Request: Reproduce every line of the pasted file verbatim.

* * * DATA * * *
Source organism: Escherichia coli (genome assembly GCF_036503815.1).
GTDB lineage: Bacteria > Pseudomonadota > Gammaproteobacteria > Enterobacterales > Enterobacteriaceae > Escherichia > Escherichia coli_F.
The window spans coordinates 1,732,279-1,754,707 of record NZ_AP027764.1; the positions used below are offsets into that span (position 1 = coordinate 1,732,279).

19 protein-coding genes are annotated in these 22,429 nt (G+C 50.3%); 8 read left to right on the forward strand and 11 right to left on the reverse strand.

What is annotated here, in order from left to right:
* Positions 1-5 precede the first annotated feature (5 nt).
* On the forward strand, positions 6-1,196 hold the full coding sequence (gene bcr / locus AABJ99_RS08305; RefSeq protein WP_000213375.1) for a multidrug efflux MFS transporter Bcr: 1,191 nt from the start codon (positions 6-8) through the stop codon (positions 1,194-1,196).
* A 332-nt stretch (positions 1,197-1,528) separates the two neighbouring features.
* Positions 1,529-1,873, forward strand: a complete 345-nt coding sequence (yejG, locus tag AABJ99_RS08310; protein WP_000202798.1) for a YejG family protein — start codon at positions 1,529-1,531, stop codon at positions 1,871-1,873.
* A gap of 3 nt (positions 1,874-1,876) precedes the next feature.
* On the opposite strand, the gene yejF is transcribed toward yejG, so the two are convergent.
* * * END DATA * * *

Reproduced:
Source organism: Escherichia coli (genome assembly GCF_036503815.1).
GTDB lineage: Bacteria > Pseudomonadota > Gammaproteobacteria > Enterobacterales > Enterobacteriaceae > Escherichia > Escherichia coli_F.
The window spans coordinates 1,732,279-1,754,707 of record NZ_AP027764.1; the positions used below are offsets into that span (position 1 = coordinate 1,732,279).

19 protein-coding genes are annotated in these 22,429 nt (G+C 50.3%); 8 read left to right on the forward strand and 11 right to left on the reverse strand.

What is annotated here, in order from left to right:
* Positions 1-5 precede the first annotated feature (5 nt).
* On the forward strand, positions 6-1,196 hold the full coding sequence (gene bcr / locus AABJ99_RS08305; RefSeq protein WP_000213375.1) for a multidrug efflux MFS transporter Bcr: 1,191 nt from the start codon (positions 6-8) through the stop codon (positions 1,194-1,196).
* A 332-nt stretch (positions 1,197-1,528) separates the two neighbouring features.
* Positions 1,529-1,873, forward strand: a complete 345-nt coding sequence (yejG, locus tag AABJ99_RS08310; protein WP_000202798.1) for a YejG family protein — start codon at positions 1,529-1,531, stop codon at positions 1,871-1,873.
* A gap of 3 nt (positions 1,874-1,876) precedes the next feature.
* On the opposite strand, the gene yejF is transcribed toward yejG, so the two are convergent.